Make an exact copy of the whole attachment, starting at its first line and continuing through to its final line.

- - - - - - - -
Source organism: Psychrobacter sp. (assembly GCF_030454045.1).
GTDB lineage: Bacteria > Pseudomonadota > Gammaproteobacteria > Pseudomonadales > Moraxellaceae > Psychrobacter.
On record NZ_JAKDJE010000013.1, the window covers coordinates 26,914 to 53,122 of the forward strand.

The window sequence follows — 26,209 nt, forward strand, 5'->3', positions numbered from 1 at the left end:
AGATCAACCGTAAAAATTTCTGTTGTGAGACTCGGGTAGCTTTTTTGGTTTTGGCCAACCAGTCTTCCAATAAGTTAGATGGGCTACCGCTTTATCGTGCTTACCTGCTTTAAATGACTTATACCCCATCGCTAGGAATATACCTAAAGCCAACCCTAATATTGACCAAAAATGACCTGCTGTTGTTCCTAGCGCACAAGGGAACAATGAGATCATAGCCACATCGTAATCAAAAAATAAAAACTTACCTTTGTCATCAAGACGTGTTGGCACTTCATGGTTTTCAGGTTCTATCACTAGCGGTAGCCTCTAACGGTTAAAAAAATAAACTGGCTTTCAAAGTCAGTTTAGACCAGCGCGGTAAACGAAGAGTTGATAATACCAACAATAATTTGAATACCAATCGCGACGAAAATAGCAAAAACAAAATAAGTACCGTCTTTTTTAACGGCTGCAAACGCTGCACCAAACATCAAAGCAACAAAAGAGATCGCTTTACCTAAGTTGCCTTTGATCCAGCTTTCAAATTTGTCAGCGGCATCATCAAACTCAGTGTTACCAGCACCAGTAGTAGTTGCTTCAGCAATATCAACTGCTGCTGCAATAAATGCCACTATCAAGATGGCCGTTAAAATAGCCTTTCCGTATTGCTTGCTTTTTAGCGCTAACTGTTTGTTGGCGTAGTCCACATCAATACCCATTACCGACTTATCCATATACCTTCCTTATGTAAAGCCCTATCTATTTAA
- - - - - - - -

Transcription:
Source organism: Psychrobacter sp. (assembly GCF_030454045.1).
GTDB lineage: Bacteria > Pseudomonadota > Gammaproteobacteria > Pseudomonadales > Moraxellaceae > Psychrobacter.
On record NZ_JAKDJE010000013.1, the window covers coordinates 26,914 to 53,122 of the forward strand.

The window sequence follows — 26,209 nt, forward strand, 5'->3', positions numbered from 1 at the left end:
AGATCAACCGTAAAAATTTCTGTTGTGAGACTCGGGTAGCTTTTTTGGTTTTGGCCAACCAGTCTTCCAATAAGTTAGATGGGCTACCGCTTTATCGTGCTTACCTGCTTTAAATGACTTATACCCCATCGCTAGGAATATACCTAAAGCCAACCCTAATATTGACCAAAAATGACCTGCTGTTGTTCCTAGCGCACAAGGGAACAATGAGATCATAGCCACATCGTAATCAAAAAATAAAAACTTACCTTTGTCATCAAGACGTGTTGGCACTTCATGGTTTTCAGGTTCTATCACTAGCGGTAGCCTCTAACGGTTAAAAAAATAAACTGGCTTTCAAAGTCAGTTTAGACCAGCGCGGTAAACGAAGAGTTGATAATACCAACAATAATTTGAATACCAATCGCGACGAAAATAGCAAAAACAAAATAAGTACCGTCTTTTTTAACGGCTGCAAACGCTGCACCAAACATCAAAGCAACAAAAGAGATCGCTTTACCTAAGTTGCCTTTGATCCAGCTTTCAAATTTGTCAGCGGCATCATCAAACTCAGTGTTACCAGCACCAGTAGTAGTTGCTTCAGCAATATCAACTGCTGCTGCAATAAATGCCACTATCAAGATGGCCGTTAAAATAGCCTTTCCGTATTGCTTGCTTTTTAGCGCTAACTGTTTGTTGGCGTAGTCCACATCAATACCCATTACCGACTTATCCATATACCTTCCTTATGTAAAGCCCTATCTATTTAA